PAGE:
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No human rights violation of jawans in Sukma attack: CRPF

Jun 20, 2017

At least 25 CRPF personnel are believed to have succumbed to the ambush carried out in April by left wing ultras in a tribal dominated Indian state.

New Delhi: The killing of 25 paramilitary jawans by Naxalites in Sukma district of tribal dominated state of Chhattisgarh does not qualify as the ‘human right violation’ of the killed personnel, says a response from Central Reserve Police Force (CRPF) in response to a Right to Information (RTI) query.

Recently, in June, taking refuge under Section 24 of the RTI Act, the CPIO of CRPF has sent a reply denying that the murderous attack amounted to human rights violation.

Replying to the RTI query, CRPF states, “In the instant matter, there appears to be no violations of Human Rights as well as facts of the case do not attract the allegations of corruption. Moreover the RTI application does not make any reference to such allegations. Hence this department is not liable to provide any information in this regard to the applicant under RTI Act-2005."

The central public information officer (CPIO) of the paramilitary force added that the inquiry report into the incident contains various security and tactics related issues and cannot be shared under RTI Act because it might adversely affect CRPF's strategic response.

CRPF’s reply was in response to the RTI query by human rights activist Venkatesh Nayak. RTI applicant Nayak had sought a response from the paramilitary force, saying the killing of jawans violated the human rights of the slained personnel in Sukma massacre in April early this year.

The condemnable attack on CRPF jawans occurred in Chhattisgarh on 24 April, 2017 when left-wing extremists carried out an attack on a team of 90 CRPF personnel who were on duty, sanitising a stretch of the public road being constructed in the Burkapal-Chintagufa area of Sukma district.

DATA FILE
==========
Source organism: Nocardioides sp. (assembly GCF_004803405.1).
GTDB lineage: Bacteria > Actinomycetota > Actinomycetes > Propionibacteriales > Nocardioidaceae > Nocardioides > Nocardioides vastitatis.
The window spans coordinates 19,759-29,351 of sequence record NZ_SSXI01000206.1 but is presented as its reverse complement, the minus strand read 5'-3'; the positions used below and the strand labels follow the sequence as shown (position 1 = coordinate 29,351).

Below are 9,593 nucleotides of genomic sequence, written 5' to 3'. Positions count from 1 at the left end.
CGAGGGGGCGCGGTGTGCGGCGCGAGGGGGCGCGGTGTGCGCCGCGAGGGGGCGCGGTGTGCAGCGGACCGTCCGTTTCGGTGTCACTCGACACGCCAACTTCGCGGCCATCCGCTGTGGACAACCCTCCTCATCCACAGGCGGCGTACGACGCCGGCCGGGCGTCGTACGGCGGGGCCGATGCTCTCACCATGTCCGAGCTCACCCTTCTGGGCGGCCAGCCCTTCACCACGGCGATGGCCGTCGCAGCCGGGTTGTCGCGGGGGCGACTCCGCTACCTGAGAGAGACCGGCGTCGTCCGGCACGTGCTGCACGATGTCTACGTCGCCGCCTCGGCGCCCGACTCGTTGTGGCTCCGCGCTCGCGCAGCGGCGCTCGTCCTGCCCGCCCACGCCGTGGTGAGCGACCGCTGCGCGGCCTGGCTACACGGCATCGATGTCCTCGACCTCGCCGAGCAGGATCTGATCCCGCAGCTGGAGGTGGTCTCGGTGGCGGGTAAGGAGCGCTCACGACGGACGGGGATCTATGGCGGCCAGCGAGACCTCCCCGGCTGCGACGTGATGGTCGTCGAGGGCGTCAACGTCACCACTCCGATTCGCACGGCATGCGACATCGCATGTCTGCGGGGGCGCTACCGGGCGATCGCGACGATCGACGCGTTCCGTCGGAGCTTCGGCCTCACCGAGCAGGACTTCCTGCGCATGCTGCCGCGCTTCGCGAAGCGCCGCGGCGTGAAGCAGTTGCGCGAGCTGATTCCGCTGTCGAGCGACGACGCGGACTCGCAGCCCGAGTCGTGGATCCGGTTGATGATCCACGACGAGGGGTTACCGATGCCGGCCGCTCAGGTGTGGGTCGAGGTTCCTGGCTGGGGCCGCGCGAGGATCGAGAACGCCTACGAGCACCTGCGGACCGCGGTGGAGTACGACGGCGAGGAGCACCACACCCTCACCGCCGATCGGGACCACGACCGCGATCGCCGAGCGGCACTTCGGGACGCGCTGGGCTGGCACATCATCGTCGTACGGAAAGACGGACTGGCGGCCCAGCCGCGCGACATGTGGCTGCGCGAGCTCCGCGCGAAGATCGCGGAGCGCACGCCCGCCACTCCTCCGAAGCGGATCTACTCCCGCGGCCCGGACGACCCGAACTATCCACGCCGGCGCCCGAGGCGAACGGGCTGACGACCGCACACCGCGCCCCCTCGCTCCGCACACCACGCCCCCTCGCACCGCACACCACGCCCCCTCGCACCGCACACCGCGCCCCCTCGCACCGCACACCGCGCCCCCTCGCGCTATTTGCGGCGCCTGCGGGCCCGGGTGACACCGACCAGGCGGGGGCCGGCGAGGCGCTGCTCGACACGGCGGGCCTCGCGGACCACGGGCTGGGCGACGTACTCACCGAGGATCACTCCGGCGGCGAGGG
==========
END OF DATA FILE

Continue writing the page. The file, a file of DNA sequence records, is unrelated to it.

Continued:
At least 25 CRPF personnel are reported to have succumbed to the ambush, while scores of others were injured. According to surviving CRPF jawans, an unspecified number of militants are also said to have been killed in the attack.

Section 24 of the RTI Act exempts 26 intelligence and security organisations from ordinary obligations of transparency like other public authorities. However, these organisations are duty bound to give information pertaining to allegations of corruption and human rights violations.

Information about allegations of human rights violations can be given only with the approval of the Central Information Commission.

Nayak believes that exempt agencies like the CRPF generally do not provide any information even if it is related to allegations of corruption or human rights violation. “Often, they simply deny the existence of such allegations,” he said.

Citing the laws, Nayak said that jawans of such paramilitary forces continue to have the fundamental right to life while in service. “Clearly, the murderous attack in April by LWE groups amounts to violation of their human rights by non-State actors. By denying this reality, the CRPF may be doing injustice to its own personnel,” he said.

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